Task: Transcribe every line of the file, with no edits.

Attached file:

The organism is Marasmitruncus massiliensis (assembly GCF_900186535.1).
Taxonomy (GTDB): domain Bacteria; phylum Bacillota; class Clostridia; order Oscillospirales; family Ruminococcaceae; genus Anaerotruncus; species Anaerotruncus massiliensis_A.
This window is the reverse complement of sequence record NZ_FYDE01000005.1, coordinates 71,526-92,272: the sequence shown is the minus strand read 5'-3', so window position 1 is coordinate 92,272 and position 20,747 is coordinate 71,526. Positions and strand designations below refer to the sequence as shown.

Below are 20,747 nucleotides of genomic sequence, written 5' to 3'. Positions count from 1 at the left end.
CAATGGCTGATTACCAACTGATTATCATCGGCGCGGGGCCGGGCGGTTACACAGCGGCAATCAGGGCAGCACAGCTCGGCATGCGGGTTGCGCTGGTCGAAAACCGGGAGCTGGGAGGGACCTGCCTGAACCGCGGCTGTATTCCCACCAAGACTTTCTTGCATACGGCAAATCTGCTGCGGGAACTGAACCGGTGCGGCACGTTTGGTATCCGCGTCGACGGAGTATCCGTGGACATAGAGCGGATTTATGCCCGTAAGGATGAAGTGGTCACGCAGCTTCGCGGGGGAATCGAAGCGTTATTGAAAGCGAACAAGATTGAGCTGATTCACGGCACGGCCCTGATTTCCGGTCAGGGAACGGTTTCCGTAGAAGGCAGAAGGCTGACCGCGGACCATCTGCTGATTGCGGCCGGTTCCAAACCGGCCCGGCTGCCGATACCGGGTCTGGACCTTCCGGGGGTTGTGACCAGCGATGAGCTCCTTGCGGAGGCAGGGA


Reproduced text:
The organism is Marasmitruncus massiliensis (assembly GCF_900186535.1).
Taxonomy (GTDB): domain Bacteria; phylum Bacillota; class Clostridia; order Oscillospirales; family Ruminococcaceae; genus Anaerotruncus; species Anaerotruncus massiliensis_A.
This window is the reverse complement of sequence record NZ_FYDE01000005.1, coordinates 71,526-92,272: the sequence shown is the minus strand read 5'-3', so window position 1 is coordinate 92,272 and position 20,747 is coordinate 71,526. Positions and strand designations below refer to the sequence as shown.

Below are 20,747 nucleotides of genomic sequence, written 5' to 3'. Positions count from 1 at the left end.
CAATGGCTGATTACCAACTGATTATCATCGGCGCGGGGCCGGGCGGTTACACAGCGGCAATCAGGGCAGCACAGCTCGGCATGCGGGTTGCGCTGGTCGAAAACCGGGAGCTGGGAGGGACCTGCCTGAACCGCGGCTGTATTCCCACCAAGACTTTCTTGCATACGGCAAATCTGCTGCGGGAACTGAACCGGTGCGGCACGTTTGGTATCCGCGTCGACGGAGTATCCGTGGACATAGAGCGGATTTATGCCCGTAAGGATGAAGTGGTCACGCAGCTTCGCGGGGGAATCGAAGCGTTATTGAAAGCGAACAAGATTGAGCTGATTCACGGCACGGCCCTGATTTCCGGTCAGGGAACGGTTTCCGTAGAAGGCAGAAGGCTGACCGCGGACCATCTGCTGATTGCGGCCGGTTCCAAACCGGCCCGGCTGCCGATACCGGGTCTGGACCTTCCGGGGGTTGTGACCAGCGATGAGCTCCTTGCGGAGGCAGGGA